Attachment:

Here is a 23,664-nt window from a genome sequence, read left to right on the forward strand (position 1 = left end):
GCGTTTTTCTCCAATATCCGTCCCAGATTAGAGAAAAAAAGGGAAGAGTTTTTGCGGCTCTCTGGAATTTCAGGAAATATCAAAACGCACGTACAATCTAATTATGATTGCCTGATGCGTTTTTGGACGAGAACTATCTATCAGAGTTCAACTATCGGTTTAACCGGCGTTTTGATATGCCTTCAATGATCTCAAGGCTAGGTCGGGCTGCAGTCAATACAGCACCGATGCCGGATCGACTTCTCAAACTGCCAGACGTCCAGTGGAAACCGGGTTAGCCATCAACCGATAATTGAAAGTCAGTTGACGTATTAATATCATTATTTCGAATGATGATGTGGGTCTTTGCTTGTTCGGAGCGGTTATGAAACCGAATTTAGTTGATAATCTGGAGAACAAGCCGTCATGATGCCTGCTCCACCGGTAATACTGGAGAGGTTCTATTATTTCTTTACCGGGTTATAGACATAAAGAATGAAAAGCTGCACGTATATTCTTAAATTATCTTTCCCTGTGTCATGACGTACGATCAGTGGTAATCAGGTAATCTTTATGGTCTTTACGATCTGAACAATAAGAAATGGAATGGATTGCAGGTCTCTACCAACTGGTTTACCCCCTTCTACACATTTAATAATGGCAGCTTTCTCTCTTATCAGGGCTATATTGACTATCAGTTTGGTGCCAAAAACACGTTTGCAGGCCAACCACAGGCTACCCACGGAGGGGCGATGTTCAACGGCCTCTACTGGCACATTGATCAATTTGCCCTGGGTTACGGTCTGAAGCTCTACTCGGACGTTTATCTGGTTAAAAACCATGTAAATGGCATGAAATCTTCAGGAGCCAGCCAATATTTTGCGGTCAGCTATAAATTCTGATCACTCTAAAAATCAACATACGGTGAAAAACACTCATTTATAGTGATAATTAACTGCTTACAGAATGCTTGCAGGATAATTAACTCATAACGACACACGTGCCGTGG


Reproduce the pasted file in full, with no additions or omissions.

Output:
Here is a 23,664-nt window from a genome sequence, read left to right on the forward strand (position 1 = left end):
GCGTTTTTCTCCAATATCCGTCCCAGATTAGAGAAAAAAAGGGAAGAGTTTTTGCGGCTCTCTGGAATTTCAGGAAATATCAAAACGCACGTACAATCTAATTATGATTGCCTGATGCGTTTTTGGACGAGAACTATCTATCAGAGTTCAACTATCGGTTTAACCGGCGTTTTGATATGCCTTCAATGATCTCAAGGCTAGGTCGGGCTGCAGTCAATACAGCACCGATGCCGGATCGACTTCTCAAACTGCCAGACGTCCAGTGGAAACCGGGTTAGCCATCAACCGATAATTGAAAGTCAGTTGACGTATTAATATCATTATTTCGAATGATGATGTGGGTCTTTGCTTGTTCGGAGCGGTTATGAAACCGAATTTAGTTGATAATCTGGAGAACAAGCCGTCATGATGCCTGCTCCACCGGTAATACTGGAGAGGTTCTATTATTTCTTTACCGGGTTATAGACATAAAGAATGAAAAGCTGCACGTATATTCTTAAATTATCTTTCCCTGTGTCATGACGTACGATCAGTGGTAATCAGGTAATCTTTATGGTCTTTACGATCTGAACAATAAGAAATGGAATGGATTGCAGGTCTCTACCAACTGGTTTACCCCCTTCTACACATTTAATAATGGCAGCTTTCTCTCTTATCAGGGCTATATTGACTATCAGTTTGGTGCCAAAAACACGTTTGCAGGCCAACCACAGGCTACCCACGGAGGGGCGATGTTCAACGGCCTCTACTGGCACATTGATCAATTTGCCCTGGGTTACGGTCTGAAGCTCTACTCGGACGTTTATCTGGTTAAAAACCATGTAAATGGCATGAAATCTTCAGGAGCCAGCCAATATTTTGCGGTCAGCTATAAATTCTGATCACTCTAAAAATCAACATACGGTGAAAAACACTCATTTATAGTGATAATTAACTGCTTACAGAATGCTTGCAGGATAATTAACTCATAACGACACACGTGCCGTGG